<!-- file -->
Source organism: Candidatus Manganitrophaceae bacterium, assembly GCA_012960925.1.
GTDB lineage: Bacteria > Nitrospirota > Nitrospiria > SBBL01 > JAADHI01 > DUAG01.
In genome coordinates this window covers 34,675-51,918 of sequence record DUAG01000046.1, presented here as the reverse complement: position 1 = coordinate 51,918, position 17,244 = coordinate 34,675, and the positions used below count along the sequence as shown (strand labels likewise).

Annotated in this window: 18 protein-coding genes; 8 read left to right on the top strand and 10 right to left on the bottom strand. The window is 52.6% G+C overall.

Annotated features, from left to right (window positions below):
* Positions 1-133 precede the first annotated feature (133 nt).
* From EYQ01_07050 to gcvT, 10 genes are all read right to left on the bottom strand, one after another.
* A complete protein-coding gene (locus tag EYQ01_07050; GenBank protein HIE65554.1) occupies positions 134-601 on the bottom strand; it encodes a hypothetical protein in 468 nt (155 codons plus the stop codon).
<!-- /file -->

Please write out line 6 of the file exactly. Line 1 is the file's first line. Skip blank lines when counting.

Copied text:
* Positions 1-133 precede the first annotated feature (133 nt).